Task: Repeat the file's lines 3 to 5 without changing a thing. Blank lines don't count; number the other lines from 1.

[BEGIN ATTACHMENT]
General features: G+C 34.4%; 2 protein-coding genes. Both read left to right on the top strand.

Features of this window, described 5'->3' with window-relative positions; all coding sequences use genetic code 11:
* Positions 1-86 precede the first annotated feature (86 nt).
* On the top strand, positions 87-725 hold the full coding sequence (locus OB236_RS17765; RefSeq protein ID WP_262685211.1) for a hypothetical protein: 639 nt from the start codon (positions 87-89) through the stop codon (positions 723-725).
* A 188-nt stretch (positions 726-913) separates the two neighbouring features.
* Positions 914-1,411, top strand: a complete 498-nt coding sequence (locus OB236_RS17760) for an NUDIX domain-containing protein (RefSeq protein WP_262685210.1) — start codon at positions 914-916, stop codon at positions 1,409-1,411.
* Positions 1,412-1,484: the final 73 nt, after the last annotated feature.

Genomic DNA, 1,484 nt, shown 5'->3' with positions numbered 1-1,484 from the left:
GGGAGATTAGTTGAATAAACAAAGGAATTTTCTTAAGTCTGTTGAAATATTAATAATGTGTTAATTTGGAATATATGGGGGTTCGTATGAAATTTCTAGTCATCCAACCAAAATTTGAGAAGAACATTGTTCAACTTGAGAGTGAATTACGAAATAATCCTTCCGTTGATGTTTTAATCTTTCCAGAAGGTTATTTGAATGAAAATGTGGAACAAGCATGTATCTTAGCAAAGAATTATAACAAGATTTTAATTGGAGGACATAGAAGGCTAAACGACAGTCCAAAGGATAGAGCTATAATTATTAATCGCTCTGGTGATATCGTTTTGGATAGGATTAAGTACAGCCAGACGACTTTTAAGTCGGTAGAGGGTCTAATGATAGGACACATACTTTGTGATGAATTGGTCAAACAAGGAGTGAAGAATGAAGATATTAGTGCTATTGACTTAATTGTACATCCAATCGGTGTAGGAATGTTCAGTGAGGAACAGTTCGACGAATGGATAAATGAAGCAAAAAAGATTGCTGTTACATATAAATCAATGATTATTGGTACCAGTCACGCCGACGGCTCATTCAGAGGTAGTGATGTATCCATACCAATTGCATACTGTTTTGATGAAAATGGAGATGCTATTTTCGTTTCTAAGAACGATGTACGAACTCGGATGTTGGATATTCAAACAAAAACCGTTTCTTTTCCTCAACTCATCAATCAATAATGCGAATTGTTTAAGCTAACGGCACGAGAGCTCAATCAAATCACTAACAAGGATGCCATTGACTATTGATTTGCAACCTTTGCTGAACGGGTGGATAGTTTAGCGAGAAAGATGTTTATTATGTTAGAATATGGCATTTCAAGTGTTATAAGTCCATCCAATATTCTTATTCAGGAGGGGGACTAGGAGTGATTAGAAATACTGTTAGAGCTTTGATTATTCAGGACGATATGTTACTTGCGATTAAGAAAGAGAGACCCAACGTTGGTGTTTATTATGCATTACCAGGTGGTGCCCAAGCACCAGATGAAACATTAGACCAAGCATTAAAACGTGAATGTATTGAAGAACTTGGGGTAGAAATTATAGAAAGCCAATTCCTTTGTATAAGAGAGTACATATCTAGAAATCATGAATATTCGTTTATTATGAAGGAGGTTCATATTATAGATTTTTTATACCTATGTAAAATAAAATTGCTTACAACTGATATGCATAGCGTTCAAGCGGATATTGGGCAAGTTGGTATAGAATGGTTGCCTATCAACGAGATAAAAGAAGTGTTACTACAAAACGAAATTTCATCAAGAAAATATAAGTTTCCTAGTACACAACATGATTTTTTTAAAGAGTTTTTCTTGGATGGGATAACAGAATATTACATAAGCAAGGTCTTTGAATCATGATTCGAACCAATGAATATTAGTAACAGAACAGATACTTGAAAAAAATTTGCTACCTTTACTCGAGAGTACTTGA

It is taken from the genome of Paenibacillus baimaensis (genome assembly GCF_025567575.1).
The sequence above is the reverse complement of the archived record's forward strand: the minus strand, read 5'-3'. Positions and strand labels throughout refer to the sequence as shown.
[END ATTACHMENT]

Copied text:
* Positions 1-86 precede the first annotated feature (86 nt).
* On the top strand, positions 87-725 hold the full coding sequence (locus OB236_RS17765; RefSeq protein ID WP_262685211.1) for a hypothetical protein: 639 nt from the start codon (positions 87-89) through the stop codon (positions 723-725).
* A 188-nt stretch (positions 726-913) separates the two neighbouring features.